In the beginning of October, the New York Times published an article exposing Harvey Weinstein as a predator. Weinstein in turn threatened to sue the Times. Then an avalanche of stories came to light, including commentary by Lena Dunham. Dunham stated that:
His behavior, silently co-signed for decades by employees and collaborators, is a microcosm of what has been happening in Hollywood since always and of what workplace harassment looks like for women everywhere…
The use of power to possess and silence women is as likely to occur in a fast-food restaurant as it is on a movie set…
Does the legal world have a similar problem of harassment?
Unfortunately, many of the alleged tactics used by Harvey Weinstein is not special to Hollywood. Harassing, defaming, blacklisting, demeaning someone also occurs in the legal world. This behaviour is similarly co-signed by employees and collaborators.
In Butterfield (Re), 2017 LSBC 2, a law student at the University of Victoria launched a complaint against her employer for sexual harassment. He made comments about her clothing. He asked her about her relationship status. He made a joke about her being a prostitute, and he made several unwanted advances towards her. When this came to light, the lawyer was disciplined by the Law Society. However, he did not lose his licence to practice law.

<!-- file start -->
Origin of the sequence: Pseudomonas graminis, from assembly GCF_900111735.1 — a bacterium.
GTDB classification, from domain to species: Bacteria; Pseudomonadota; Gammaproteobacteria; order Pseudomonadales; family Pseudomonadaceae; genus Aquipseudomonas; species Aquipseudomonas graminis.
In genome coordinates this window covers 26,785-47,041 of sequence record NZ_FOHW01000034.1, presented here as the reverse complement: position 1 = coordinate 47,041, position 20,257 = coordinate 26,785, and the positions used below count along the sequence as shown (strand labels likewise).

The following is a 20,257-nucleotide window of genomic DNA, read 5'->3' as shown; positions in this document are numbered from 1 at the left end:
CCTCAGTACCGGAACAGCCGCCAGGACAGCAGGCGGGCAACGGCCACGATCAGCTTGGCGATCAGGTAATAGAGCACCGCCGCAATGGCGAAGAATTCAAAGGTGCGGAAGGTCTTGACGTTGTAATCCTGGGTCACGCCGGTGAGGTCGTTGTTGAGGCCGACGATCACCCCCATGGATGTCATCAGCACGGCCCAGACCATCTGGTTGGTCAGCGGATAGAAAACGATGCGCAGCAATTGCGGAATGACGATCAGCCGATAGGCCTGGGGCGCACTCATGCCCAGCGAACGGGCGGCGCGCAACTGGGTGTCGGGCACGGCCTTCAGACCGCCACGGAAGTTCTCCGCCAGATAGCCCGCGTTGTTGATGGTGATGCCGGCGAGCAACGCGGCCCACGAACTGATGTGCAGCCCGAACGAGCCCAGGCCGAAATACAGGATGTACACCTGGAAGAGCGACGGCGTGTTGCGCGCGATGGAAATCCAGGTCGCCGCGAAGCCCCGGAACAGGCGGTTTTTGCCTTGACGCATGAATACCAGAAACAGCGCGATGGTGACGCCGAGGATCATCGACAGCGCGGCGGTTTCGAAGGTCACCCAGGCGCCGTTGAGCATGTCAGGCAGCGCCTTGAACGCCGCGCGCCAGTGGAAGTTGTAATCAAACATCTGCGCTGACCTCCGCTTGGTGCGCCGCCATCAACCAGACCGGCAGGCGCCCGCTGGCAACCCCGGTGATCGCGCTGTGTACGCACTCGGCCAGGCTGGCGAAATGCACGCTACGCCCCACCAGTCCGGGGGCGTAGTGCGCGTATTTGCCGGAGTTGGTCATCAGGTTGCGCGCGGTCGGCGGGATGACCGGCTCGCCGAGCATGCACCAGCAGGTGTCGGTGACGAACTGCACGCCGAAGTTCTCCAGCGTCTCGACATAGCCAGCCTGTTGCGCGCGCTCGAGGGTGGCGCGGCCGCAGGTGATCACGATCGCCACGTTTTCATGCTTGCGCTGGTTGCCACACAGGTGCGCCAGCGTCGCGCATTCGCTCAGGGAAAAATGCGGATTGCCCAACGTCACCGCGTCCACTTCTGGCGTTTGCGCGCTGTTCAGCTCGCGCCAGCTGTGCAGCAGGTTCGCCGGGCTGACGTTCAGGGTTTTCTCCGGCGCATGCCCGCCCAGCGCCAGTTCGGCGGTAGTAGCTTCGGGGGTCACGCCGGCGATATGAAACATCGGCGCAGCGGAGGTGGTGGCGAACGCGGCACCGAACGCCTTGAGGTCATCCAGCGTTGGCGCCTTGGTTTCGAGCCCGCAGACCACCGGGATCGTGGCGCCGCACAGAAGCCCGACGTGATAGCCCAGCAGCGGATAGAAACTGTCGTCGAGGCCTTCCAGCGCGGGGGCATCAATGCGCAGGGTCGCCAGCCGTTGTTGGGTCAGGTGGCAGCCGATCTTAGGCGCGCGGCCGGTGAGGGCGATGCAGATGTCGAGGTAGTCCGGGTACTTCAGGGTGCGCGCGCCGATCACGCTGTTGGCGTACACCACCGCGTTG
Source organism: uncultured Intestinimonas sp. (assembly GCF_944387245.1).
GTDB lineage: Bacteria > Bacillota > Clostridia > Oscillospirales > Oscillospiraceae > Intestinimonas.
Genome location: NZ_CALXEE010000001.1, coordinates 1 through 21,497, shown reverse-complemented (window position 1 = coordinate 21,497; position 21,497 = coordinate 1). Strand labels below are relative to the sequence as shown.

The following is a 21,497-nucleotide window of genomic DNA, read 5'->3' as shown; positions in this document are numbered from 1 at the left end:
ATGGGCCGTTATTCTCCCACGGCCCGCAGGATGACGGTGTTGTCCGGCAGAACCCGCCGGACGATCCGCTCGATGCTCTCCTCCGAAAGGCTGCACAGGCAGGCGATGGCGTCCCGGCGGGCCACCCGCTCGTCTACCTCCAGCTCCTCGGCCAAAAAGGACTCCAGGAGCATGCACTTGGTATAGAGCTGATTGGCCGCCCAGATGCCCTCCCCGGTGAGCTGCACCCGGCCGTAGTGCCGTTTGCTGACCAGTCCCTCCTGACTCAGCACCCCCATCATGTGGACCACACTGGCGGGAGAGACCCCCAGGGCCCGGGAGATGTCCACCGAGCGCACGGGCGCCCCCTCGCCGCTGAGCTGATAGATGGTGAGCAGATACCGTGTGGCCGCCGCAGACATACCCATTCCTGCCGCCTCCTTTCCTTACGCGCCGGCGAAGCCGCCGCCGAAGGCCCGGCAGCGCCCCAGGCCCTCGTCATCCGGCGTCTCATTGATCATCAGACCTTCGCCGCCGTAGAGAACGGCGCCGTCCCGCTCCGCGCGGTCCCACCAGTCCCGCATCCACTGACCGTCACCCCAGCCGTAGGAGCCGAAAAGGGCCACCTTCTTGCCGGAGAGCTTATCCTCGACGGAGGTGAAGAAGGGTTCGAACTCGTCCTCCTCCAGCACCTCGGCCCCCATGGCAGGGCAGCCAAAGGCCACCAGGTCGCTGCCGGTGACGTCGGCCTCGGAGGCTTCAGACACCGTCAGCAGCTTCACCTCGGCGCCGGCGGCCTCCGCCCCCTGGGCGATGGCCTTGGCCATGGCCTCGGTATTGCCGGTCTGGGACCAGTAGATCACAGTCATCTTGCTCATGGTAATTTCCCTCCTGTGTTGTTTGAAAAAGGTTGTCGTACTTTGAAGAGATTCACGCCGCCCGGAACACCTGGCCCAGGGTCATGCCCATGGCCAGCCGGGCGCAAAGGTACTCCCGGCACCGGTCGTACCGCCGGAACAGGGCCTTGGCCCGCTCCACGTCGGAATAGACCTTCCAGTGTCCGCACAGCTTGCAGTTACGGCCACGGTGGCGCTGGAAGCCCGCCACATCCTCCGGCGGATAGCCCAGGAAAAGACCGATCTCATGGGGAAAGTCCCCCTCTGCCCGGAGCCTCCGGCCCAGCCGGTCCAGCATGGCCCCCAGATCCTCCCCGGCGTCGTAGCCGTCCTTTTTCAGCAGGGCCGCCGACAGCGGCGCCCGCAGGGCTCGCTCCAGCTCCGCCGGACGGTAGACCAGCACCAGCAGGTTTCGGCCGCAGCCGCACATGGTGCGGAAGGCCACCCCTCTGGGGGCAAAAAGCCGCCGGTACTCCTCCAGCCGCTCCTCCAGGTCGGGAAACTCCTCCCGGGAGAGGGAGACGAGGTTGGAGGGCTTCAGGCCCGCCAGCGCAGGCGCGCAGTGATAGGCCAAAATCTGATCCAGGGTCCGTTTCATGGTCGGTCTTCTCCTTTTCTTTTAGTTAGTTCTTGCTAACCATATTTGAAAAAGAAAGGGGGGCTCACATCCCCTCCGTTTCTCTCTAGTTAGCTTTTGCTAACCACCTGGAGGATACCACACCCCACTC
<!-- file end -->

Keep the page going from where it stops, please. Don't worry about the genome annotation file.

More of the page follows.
Surprisingly, the disciplinary hearing wrote that: “There is no prior decision of the Law Society of British Columbia on sexual harassment as professional misconduct.” This line speaks volumes. It speaks to whose voices have been heard, and whose have not. This 2017 case should not have been the first case of sexual harassment as professional misconduct. Sexual harassment is not foreign to the legal industry.
In the 2013 article “Canadian Law Students Who Article Are Vulnerable to Abuse“, Professor Adam Dodek wrote about harassment and the flawed nature of our articling system. Articling students make up about 4 per cent of the legal population. However, they account for 22 per cent of all complaints of discrimination and harassment to the Law Society. “And yes, 75 per cent of the complaints from students are from women.”
Professor Dodek cited “the lack of quality control over what actually goes on in articling” and “the systemic inequalities created by the articling system.” as facilitators for harassment. He concluded that articling is not inherently unethical but ignoring the abuses that occur in articling and failing to regulate them is unethical.
I completely agree with Professor Dodek. And I only hope that the public dialogue sparked by the New York Times article leads to change.
(Views are my own and do NOT represent the views of any organization.)